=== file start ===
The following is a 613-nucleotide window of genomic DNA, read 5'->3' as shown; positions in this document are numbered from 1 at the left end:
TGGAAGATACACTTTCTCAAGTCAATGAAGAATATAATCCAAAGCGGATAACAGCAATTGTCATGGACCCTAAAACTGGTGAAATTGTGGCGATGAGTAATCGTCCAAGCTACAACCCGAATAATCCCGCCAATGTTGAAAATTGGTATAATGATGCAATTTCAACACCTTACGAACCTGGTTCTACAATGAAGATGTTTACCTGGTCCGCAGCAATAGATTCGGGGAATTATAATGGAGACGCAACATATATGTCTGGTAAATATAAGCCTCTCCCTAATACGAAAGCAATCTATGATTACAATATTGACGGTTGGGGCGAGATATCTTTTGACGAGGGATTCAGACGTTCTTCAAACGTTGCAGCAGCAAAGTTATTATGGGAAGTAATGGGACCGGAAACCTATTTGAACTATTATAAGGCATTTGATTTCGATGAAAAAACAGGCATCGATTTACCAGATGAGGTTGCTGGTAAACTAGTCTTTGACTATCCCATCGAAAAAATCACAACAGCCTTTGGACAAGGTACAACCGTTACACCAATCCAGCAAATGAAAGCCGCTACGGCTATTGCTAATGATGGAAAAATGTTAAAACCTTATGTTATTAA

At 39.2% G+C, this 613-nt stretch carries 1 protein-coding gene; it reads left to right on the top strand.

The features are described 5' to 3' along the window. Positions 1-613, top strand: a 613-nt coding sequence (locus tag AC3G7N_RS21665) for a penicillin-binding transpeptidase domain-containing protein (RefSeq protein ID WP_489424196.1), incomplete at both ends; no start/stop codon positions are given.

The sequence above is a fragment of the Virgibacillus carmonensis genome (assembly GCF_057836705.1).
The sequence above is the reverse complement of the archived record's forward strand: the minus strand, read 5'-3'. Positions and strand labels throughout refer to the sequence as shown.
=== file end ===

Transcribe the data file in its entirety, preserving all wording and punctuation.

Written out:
The following is a 613-nucleotide window of genomic DNA, read 5'->3' as shown; positions in this document are numbered from 1 at the left end:
TGGAAGATACACTTTCTCAAGTCAATGAAGAATATAATCCAAAGCGGATAACAGCAATTGTCATGGACCCTAAAACTGGTGAAATTGTGGCGATGAGTAATCGTCCAAGCTACAACCCGAATAATCCCGCCAATGTTGAAAATTGGTATAATGATGCAATTTCAACACCTTACGAACCTGGTTCTACAATGAAGATGTTTACCTGGTCCGCAGCAATAGATTCGGGGAATTATAATGGAGACGCAACATATATGTCTGGTAAATATAAGCCTCTCCCTAATACGAAAGCAATCTATGATTACAATATTGACGGTTGGGGCGAGATATCTTTTGACGAGGGATTCAGACGTTCTTCAAACGTTGCAGCAGCAAAGTTATTATGGGAAGTAATGGGACCGGAAACCTATTTGAACTATTATAAGGCATTTGATTTCGATGAAAAAACAGGCATCGATTTACCAGATGAGGTTGCTGGTAAACTAGTCTTTGACTATCCCATCGAAAAAATCACAACAGCCTTTGGACAAGGTACAACCGTTACACCAATCCAGCAAATGAAAGCCGCTACGGCTATTGCTAATGATGGAAAAATGTTAAAACCTTATGTTATTAA

At 39.2% G+C, this 613-nt stretch carries 1 protein-coding gene; it reads left to right on the top strand.

The features are described 5' to 3' along the window. Positions 1-613, top strand: a 613-nt coding sequence (locus tag AC3G7N_RS21665) for a penicillin-binding transpeptidase domain-containing protein (RefSeq protein ID WP_489424196.1), incomplete at both ends; no start/stop codon positions are given.

The sequence above is a fragment of the Virgibacillus carmonensis genome (assembly GCF_057836705.1).
The sequence above is the reverse complement of the archived record's forward strand: the minus strand, read 5'-3'. Positions and strand labels throughout refer to the sequence as shown.